I mention the question of violence because of what’s happening in Venezuela and the Ukraine, in Bosnia, South Sudan, Syria and more places all the time. Like it or not, the conflicts are not being resolved in voting booths, but rather in the streets and in the barricades, by means of insurrectional arts that the right is learning to use for its purposes, supported by the big Western powers, the United States and France in an emphatic place. What’s called democracy languishes and tends to disappear.

I never tire of reading and reproducing the view that the journalist Rafael Poch sent from Kiev’s Maidán Square: “In its most massive moments some 70,000 people have congregated in this city of 4 million residents. There is a minority among them of several thousand, perhaps four or five thousand, equipped with helmets, rods, shields and bats for confronting the police. And inside of that collective there is a hard core of perhaps 1,000 or 1,500 purely paramilitary people, disposed to die and to kill, which represent another category. This hard core has made use of firearms” (La Vanguardia, 2/25/14).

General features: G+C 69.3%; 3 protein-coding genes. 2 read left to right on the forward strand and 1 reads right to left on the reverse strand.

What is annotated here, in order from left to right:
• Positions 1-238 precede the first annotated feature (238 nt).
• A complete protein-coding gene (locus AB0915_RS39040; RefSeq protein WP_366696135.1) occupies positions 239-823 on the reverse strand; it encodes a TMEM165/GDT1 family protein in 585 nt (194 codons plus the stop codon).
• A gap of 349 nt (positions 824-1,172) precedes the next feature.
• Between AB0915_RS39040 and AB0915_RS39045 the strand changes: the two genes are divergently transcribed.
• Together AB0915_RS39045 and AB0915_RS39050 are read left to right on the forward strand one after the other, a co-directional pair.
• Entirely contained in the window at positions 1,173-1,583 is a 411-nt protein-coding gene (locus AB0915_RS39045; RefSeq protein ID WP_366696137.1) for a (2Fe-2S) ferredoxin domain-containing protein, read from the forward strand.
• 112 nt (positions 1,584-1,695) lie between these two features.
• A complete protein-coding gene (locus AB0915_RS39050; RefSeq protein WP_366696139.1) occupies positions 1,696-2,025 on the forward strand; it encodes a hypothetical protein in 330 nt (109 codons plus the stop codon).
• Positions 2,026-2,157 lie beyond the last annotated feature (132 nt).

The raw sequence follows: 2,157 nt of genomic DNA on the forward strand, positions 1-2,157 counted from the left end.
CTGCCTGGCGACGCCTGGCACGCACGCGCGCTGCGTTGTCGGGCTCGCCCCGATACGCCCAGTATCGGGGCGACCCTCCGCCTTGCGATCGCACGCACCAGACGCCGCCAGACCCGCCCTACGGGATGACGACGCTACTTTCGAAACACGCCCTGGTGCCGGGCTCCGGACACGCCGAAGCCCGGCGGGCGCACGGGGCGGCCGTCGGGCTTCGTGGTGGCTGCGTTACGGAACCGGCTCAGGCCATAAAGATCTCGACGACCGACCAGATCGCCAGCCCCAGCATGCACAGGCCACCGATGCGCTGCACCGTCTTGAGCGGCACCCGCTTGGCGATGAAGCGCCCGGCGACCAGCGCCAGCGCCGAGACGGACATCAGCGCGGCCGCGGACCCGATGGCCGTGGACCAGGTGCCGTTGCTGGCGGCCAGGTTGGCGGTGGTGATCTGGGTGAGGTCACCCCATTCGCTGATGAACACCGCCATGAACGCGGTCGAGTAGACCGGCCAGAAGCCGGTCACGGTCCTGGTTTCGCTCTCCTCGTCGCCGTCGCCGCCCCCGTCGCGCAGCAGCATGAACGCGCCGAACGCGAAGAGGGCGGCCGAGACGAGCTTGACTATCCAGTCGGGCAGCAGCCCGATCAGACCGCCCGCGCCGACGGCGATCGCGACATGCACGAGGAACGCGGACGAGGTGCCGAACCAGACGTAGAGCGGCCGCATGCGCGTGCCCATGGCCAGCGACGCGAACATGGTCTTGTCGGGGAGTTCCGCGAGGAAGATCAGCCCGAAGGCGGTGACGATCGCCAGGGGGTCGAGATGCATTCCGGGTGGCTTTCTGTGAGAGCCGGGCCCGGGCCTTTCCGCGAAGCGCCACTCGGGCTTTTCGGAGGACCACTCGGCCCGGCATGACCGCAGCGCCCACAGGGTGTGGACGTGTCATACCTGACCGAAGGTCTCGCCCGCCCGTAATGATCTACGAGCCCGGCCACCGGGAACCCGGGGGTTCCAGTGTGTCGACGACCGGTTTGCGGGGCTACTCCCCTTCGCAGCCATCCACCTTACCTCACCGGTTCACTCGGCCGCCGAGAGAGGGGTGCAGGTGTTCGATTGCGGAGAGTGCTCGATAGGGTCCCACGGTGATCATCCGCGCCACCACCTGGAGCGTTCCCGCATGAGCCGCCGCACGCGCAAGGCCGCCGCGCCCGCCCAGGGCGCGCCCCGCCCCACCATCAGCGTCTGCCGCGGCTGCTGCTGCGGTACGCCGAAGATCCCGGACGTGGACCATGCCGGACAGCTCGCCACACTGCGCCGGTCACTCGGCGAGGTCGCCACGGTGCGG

Multitudes protesting and small decided and organized nuclei confronting state apparatuses that usually lose all restraint. They succeed for three reasons: because there are tens of thousands in the streets that represent the sentiment of a part of the society, which legitimizes the protest; because there is a “vanguard” often trained and financed from the outside; and because the regime is not in any condition to repress them, either because of weakness, a lack of conviction or because it has no plan for the following day.